where v is the displacement vector.

The displacement field can be generated or obtained by several methods:

- Gaussian (scan lines)
The vectors have only the x component. The displacement is one-dimensional, along scan lines (image rows). It is a random Gaussian image, similar to Gaussian images generated by Spectral Synthesis.

- Gaussian (two-dimensional)
The vectors have both x and y components, so the displacement is two-dimensional. It is again a random Gaussian image.

- Tear scan lines
The vectors have only the x component. The displacement is one-dimensional, along scan lines (image rows). It is generated to tear segments of neighbour rows by shifting one to the left and another to the right. In the rest of the image the displacement is smooth (and close to zero) so continuity is preserved outside the tear.

- Image (scan lines)
The vectors have only the x component. The displacement is one-dimensional, along scan lines (image rows), and given by another image (selected as X displacement). The values of the image are directly used as the displacement vectors and must have the same units as lateral coordinates of the deformed image.

- Image (two-dimensional)
The vectors have both x and y components, so the displacement is two-dimensional. They are given by another images (selected as X displacement and Y displacement). The values of the images are directly used as the displacement vectors and must have the same units as lateral coordinates of the deformed image.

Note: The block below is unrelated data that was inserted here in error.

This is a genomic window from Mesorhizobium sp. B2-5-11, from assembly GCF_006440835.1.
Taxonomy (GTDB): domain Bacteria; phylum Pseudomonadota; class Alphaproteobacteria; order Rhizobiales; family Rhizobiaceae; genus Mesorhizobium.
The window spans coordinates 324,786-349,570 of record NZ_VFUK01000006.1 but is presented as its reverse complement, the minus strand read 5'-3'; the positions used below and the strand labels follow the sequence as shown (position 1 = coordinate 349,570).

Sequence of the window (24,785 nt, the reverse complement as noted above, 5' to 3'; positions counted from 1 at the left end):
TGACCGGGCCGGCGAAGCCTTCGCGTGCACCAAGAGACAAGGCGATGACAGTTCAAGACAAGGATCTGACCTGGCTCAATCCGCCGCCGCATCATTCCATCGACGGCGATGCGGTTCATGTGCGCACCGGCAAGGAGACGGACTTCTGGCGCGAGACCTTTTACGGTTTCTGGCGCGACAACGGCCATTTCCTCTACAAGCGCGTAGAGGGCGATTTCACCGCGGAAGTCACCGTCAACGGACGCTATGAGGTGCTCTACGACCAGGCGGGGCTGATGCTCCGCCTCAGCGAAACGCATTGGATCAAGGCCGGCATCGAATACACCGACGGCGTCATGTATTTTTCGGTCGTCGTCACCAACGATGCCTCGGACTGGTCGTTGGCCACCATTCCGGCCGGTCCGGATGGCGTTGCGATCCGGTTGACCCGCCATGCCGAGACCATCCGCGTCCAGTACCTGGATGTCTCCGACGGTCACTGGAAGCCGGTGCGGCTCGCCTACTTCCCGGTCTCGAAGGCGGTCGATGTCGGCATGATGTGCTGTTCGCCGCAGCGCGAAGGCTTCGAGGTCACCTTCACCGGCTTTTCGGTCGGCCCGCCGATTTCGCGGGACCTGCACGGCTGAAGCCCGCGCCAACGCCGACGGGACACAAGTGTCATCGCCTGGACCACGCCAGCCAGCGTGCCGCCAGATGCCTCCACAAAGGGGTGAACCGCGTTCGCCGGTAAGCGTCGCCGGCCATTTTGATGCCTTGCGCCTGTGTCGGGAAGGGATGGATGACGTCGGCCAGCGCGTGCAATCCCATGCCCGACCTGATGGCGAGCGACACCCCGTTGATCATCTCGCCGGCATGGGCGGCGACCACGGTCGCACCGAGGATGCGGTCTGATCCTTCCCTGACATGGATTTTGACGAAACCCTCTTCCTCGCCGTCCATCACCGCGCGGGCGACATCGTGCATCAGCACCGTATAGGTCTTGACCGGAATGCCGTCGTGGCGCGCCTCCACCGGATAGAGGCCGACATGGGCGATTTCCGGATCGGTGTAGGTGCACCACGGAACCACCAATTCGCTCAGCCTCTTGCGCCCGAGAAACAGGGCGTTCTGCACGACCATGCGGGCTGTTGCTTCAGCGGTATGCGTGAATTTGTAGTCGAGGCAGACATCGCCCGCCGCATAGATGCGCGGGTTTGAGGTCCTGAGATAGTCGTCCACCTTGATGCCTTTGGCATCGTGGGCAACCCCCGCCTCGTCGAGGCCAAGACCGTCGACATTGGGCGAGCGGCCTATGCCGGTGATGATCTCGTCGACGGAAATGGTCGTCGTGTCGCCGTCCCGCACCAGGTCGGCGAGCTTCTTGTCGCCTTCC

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The module transforms the values in a height field to enforce certain prescribed statistical properties. The distribution of values can be transformed to Gaussian, with mean value and rms roughness preserved, or uniform, with minimum and maximum value preserved. It is also possible to enforce the same distribution as another height field selected as Template.

The transformation preserves the ordering of the values, i.e. if one point is higher than another before the transformation it will be also higher after the transformation. Option Data processing controls whether the transformation is applied to the image as a whole (Entire image) or each row separately, with the same distribution (By row (identically)). Note that in the latter case if a template is selected each row of the transformed image will have the same value distribution (approximately) as the template.

In addition, a different kind of transformation can be performed, discretisation of the values into given number of levels. This operation is selected with Discrete levels. There are two different discretisations available, either the height levels are equidistant from minimum to maximum value (Uniform) or they are calculated so that after the transformation each level will consist of approximately the same number of pixels (Same area).

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Radial smoothing processes the image with a Gaussian smoothing filter, but in polar coordinates. This function is useful for images which should be relatively smooth and exhibit radial symmetry.

The image can be smoothed either along radial profiles – with Gaussian filter width controlled by Radius – or angularly along arcs of constant radius from the centre – with width controlled by Angle. The transformation to polar coordinates and back does not preserve the image perfectly. Subtle (and occasionally less subtle) artefacts can occur, in particular close to the centre, even with no actual smoothing.